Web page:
Practice-based Research to Understand How Creative Writing Methods Can Defamiliarize our Experience: A Case Study of Re-Writing Xi Xi’s Fiction on Hong Kong

Project: Research project

Project Details

Description

This practice-based research project explores how the process of creative writing can change perceptions of a place and people’s relationship to it. By focusing on the important literary concept of “defamiliarization,” the Principal Investigator will identify writing strategies and techniques inspired by works of a prominent Hong Kong writer, Xi Xi (西西), and apply them in a practice-based research project on writing Hong Kong today.

The term “defamiliarization” was first coined by the Russian formalist Viktor Shklovsky to identify the purpose of art, which is to liberate our sensations against becoming habitual and automatic. (Shklovsky 1994) Xi Xi is one of Hong Kong’s most prominent writers: her insightful and avant-garde writing about Hong Kong as a city is a prime example of “defamiliarizing” everyday life and has been an important subject of literary scholarship (Dung 2002; Cheung 2012). However, rather than studying Xi Xi’s works in relation to Hong Kong’s past, this project questions how literary techniques inspired by her work can change our perception of Hong Kong and our relationship to the city today.

The PI will write three fictional works and three critical papers in relation to “defamiliarizing” writing strategies derived from three key works by Xi Xi: The Merry Building (1977), The Marvels of a Floating City (1986), and The Elegy of the Breast (1992). These techniques namely, “slow-motion narration,” “active reading,” and the “use of bodily experience” will foster new knowledge of a place through observation of strangers in a residential building; reflection on a historical moment through juxtaposing foreign surrealist paintings with local issues; and the re- imagination of urban spaces through an “imperfect” point of view. These outputs will form the basis of a book-length manuscript on how the creative writing process can contribute to alternative knowledge. The final output of this research will include a free, interactive, online creative writing platform for the public, especially students of creative writing.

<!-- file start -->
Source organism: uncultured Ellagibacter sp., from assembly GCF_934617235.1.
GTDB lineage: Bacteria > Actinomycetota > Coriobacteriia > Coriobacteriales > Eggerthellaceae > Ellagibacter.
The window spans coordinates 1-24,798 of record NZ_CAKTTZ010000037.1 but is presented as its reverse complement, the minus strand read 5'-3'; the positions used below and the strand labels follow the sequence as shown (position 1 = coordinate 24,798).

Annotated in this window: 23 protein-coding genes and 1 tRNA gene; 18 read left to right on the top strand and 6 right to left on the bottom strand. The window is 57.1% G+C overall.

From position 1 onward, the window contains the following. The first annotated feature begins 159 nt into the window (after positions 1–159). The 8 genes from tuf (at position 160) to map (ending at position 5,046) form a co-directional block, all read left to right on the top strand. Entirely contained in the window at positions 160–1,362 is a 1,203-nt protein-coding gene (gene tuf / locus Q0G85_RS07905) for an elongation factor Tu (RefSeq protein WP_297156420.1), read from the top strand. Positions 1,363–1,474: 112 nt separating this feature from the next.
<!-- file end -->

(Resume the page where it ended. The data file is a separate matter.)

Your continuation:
This project will break new ground by deploying a practice-based approach in literary studies which focuses not on the “author’s intention,” “the text,” nor the “readers’ reception,” but, rather, on a long-neglected subject of study: “the creative process.” It aims to bridge the perspectives of scholar and writer by examining the intersection of scholarly and writerly practices, and to widen our understanding of “knowledge” and encourage public engagement in creative writing practices as a way to enrich our experience of place.
StatusFinished
Effective start/end date1/01/2130/06/23

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